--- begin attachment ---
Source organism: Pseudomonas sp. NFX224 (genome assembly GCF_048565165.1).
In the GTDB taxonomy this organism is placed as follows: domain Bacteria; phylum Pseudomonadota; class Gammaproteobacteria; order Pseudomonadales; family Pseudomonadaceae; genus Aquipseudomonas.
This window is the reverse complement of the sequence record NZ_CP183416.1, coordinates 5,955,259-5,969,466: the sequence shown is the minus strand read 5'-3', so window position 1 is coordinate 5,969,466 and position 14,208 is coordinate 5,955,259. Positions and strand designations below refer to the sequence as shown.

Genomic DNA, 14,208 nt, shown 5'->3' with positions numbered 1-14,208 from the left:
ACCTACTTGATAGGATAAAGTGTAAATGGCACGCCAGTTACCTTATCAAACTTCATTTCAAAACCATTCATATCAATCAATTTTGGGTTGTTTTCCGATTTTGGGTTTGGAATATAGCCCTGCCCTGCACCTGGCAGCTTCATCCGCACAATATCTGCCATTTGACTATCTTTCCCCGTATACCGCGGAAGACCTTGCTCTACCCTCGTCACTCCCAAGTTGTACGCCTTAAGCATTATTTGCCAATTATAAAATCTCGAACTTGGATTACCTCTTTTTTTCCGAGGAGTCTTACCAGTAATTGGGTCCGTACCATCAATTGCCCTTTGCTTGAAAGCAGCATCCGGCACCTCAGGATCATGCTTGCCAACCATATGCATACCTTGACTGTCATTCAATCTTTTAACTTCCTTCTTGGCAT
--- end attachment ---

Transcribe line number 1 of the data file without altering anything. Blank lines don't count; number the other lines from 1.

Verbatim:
Source organism: Pseudomonas sp. NFX224 (genome assembly GCF_048565165.1).